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  • Fr. John Jennings

Our Sacred Stories ~ The Reign of God: Our Life-long Quest

Matthew’s gospel recalls much of the message and mission of Jesus in the form of discourses, teaching that connected Jesus with his disciple and with crowd. At the core of his gospel, are a series of these discourses. Chapter 13 of the gospel relates a number of parables, stories told by Jesus, intended to set forth the reign of God and its meaning.

One of the parables is the story of a farmer who sowed seed in his field. (Matt.13:4-9). He did this by broadcasting the seed, i.e. by throwing it about by hand. As the parable unfolds we see that the scattered seed fell on a variety of soils, some good, some not so good, some very poor. The result was as varied as the types of soil.

One of the remarkable things about this story as a parable of the kingdom is that we can read it with a variety of views. We can focus on the seed that is cast. We can pay most attention to the soil on which it falls. We can emphasize the varied result of the sowing or we can read it from the perspective of the sower who broadcasts the seed, rather than choosing where he sows. Each of these readings can be related to the Reign of God in a particular way. Parables are often this way. So what does this story offer us about the Reign of God?

Let’s look first at the sower. The sower casts the seed generously in all directions. He does not choose the ground, but simply throws the seed around indiscriminately. The sower makes no pre-judgment about where the seed might do well or not do well. For the sower, the seed should be in all ground. The Reign of God, like God’s love is unconditionally offered. God does not present it to some and not to others. God gives to all. As the sower, God seeks out each and every person on earth. All are to receive the seed that is offered.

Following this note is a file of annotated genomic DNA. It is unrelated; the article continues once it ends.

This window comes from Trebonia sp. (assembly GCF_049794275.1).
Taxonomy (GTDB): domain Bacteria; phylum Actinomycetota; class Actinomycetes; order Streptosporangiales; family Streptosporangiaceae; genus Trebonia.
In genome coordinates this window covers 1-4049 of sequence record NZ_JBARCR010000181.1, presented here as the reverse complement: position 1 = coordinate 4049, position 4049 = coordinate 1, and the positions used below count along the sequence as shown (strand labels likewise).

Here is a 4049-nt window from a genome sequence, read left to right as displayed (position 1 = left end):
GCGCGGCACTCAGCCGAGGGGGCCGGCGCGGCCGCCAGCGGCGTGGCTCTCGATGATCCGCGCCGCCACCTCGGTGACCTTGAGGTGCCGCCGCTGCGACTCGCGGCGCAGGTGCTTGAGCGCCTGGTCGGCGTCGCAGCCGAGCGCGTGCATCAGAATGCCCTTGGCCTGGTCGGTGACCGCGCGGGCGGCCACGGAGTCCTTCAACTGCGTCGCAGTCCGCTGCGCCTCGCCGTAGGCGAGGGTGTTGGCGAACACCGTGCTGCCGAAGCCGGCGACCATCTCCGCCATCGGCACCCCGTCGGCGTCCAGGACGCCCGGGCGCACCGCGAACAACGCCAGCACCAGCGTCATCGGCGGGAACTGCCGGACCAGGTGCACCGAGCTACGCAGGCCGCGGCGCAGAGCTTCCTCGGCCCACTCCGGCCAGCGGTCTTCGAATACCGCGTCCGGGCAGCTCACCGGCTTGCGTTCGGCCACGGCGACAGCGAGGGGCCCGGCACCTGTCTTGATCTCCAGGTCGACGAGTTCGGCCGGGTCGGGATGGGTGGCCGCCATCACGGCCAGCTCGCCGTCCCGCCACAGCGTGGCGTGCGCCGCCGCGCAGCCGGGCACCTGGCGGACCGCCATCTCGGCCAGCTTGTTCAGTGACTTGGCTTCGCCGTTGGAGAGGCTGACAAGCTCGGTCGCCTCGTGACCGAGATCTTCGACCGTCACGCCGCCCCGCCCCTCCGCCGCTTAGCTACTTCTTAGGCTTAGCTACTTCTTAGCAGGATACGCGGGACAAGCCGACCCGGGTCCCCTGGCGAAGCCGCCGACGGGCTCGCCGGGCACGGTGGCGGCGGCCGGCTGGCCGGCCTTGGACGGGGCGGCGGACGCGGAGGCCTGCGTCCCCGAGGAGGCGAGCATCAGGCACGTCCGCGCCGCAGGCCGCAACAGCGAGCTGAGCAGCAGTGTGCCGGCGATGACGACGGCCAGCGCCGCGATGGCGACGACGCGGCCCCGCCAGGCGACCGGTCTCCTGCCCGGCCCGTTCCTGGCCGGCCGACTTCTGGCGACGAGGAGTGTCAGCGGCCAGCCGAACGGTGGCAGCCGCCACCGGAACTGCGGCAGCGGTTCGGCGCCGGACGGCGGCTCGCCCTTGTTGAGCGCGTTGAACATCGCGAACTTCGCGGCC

At the same time, we are rather different soils. Our responses may be quite varied, but what is common to all of us is that we are seeking the seed. Part of our very nature is that we are seekers. In common we have some basic needs – air, water, food among others. We also have a basic need for seeking contentment and fulfillment. Human beings seem to quest or search constantly. One of the sources of meaning and fulfillment rests in what we Christians, as well as Jews and Moslems and so many others, call our relationship with God – our spirituality. We crave spirituality, even when we do not use the term. We are seekers by nature.

It seems that God recognizes this. The reign is offered to all, even if we are not well-prepared or the most able of recipients. Able or not, we all are seekers and the quest that we are on is ultimately for the Reign of God that Jesus announced in his message and revealed in the actions of his mission. It is God’s free gift.

The very person of Jesus, human and divine, is God’s way of reaching out to our deep longing, our search or quest to make sense of life. What does it all mean? The beginnings of a response to this basic human question lie for us in the person of Jesus and more fully in the Reign of God that comes close as Jesus proclaims it in word and action. A world in which the Reign of God is planted is a world in which there is life more than death, healing more than hurting, harmony more than division, peace more than war. Ultimately the Reign of God is the grail or the goal of the quest on which every human being embarks in life.

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